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Takeaways from WVU’s loss to Gonzaga

West Virginia lost a hard-fought battle to No. 1 Gonzaga by the score of 87-82 on Wednesday night in the Jimmy V Classic at Bankers Life Fieldhouse in Indianapolis, Indiana

While the 11th-ranked Mountaineers came out on the losing end, there was several positives to takeaway on the night and some negatives.

First, Isaiah Cottrell came in late in the game and showed a lot of promise. Through the first three games of the season, the 6-foot-10, 240-pound freshman has seen limited action. However, with Oscar Tshiebwe and Gabe Osabuohien both fouling out, Cottrell saw significant minutes. He scored six points and played well. Defensively, he made some mistakes but overall, Cottrell showed a lot of promise.

“I thought Isaiah played well,” head coach Bob Huggins said. “He made a couple mistakes defensively. We probably need to spend more time with him because he is a skilled guy. He can shoot it and he can pass it.”

Derek Culver had another double-double on the young season. The 6-foot-10 junior had 18 points and 15 rebounds.

Despite taking the nation’s top team in the country down to the wire, the Mountaineers made several small mistakes that could have been the difference maker.

After the loss, Culver took the blame for the loss. He did make only 6-of-11 from the free throw line and missed a few down the stretch. Also, Culver had a few rebounds smacked away towards the end of the night.

“Gonzaga is a very good team but we had them today. I’m not going to lie,” Culver said. “I’ll put the blame on myself. There were a couple of times where I had the ball, and blindside help came and knocked the ball out of my hands.”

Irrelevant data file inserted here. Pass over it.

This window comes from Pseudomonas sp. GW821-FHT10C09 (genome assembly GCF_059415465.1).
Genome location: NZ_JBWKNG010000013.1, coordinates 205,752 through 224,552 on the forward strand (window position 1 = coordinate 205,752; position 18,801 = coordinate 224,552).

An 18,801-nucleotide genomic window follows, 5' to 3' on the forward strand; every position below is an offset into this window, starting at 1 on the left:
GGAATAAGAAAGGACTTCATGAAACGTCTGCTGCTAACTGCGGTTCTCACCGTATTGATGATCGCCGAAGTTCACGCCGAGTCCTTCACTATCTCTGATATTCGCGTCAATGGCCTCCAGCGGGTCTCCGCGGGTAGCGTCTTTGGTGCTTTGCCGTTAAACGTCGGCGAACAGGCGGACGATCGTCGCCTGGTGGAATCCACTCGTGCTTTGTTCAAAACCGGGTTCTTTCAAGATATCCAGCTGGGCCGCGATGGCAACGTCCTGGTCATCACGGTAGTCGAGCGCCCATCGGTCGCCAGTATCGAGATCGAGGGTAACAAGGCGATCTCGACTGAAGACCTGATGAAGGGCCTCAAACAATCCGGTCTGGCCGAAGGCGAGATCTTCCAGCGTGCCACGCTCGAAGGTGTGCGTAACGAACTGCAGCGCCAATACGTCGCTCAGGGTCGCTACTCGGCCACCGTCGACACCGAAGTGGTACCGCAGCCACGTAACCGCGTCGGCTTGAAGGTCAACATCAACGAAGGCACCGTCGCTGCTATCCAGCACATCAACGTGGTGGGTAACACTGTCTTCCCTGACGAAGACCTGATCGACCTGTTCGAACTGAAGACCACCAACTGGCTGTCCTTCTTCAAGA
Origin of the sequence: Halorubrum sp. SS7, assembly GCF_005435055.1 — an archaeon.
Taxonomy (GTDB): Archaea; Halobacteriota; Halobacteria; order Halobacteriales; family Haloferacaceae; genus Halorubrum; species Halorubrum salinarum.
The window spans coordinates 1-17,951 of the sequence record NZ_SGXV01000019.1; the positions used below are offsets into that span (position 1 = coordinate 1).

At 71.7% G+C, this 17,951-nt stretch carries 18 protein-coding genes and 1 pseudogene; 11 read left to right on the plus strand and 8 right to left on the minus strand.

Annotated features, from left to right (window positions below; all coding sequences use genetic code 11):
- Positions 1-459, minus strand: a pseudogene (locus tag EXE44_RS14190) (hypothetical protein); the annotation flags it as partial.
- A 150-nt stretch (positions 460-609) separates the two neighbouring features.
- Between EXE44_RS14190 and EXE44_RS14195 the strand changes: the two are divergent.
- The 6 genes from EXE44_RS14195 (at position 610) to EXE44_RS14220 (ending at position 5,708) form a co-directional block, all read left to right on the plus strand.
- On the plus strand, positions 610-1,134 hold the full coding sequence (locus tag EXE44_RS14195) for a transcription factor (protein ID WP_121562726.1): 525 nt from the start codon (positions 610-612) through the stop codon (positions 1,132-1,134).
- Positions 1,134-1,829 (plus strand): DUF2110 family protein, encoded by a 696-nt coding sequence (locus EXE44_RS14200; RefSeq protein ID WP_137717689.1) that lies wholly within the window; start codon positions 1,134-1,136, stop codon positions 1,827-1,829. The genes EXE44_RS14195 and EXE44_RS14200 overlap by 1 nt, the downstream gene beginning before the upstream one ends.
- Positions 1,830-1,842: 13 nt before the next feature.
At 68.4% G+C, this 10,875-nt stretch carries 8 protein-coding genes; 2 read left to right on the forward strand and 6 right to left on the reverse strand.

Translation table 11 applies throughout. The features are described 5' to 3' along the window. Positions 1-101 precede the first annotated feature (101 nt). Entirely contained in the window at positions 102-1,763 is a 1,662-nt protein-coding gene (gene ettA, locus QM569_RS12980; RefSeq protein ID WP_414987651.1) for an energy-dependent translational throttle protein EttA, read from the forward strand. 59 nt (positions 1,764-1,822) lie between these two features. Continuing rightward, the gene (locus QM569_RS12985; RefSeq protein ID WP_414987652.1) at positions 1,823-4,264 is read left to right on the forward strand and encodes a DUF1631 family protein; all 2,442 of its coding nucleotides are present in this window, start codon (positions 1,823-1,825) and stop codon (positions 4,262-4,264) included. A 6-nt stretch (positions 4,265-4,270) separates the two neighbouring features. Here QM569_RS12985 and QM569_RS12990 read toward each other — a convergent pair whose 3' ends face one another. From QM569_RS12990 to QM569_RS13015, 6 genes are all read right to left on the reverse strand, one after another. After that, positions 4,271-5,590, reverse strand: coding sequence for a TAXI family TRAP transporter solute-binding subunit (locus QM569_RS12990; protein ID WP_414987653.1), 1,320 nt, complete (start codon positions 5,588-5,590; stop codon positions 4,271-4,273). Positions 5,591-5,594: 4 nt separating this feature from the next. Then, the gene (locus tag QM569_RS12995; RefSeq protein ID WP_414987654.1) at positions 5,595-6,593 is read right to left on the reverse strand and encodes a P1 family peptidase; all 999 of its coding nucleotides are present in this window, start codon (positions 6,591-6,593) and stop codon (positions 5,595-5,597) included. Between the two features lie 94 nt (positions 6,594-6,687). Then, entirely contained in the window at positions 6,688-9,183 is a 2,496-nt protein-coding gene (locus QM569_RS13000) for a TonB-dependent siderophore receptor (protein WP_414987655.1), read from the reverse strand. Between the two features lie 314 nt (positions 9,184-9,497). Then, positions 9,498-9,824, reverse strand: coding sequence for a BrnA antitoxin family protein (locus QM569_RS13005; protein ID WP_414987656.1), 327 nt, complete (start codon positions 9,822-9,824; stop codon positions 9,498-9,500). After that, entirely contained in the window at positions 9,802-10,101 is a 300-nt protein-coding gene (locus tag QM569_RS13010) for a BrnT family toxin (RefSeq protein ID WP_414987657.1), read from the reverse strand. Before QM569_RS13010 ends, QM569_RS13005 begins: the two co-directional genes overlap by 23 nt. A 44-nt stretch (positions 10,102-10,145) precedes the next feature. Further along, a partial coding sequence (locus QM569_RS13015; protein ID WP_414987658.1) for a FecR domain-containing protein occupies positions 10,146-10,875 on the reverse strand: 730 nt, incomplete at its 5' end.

The Mountaineers made just 25-of-66 shots and allowed the Zags to score 60 points in the paint. They also gave up 25 fast break points and turned the ball over 15 times, leading to 23 points by the opposition.

WVU had just 30 points in the paint and only four fast break points.

Defensively, the Mountaineers struggled with Gonzaga in transition and with ball screens.

“We didn’t guard the ball screen,” Huggins said. “We have spent an enormous amount of time guarding the ball screen and we are going to have to do it a different way. We told our bigs to take the left hand, our guards take the right hand and we didn’t do it. We tried to hard hedge, we didn’t do that. Our guards continued to get screened and stand there. Our big guys got beaten to the spot. They scored 60 points in the paint and their perimeter guys scored a ton of them.”

In 21 minutes of action, Tshiebwe scored 14 points and grabbed nine rebounds. However, the big man spent most of the game on the bench in foul trouble before eventually fouling out. This has been an issue that has plagued the sophomore so far this season. WVU needs him on the court, especially late in the game.

“I have a hard time finding any silver linings in losing,” Huggins said. “I’m not wired that way. We had every opportunity to win the game and didn’t and you can’t get it back. It’s done now and now we go to Georgetown.”

The Mountaineers will remain on the road to the Hoyas in Washington, D.C., on Sunday, Dec. 6, as part of the Big East-Big 12 Battle.

Cover Photo Credit: Trevor Ruszkowski-USA TODAY Sports

Shanna Rose
WVU Graduate with a bachelor's in journalism and multimedia journalist. Sports Fan and sports writer. Former WVU News reporter. Contact Shanna on Twitter @SMR1837
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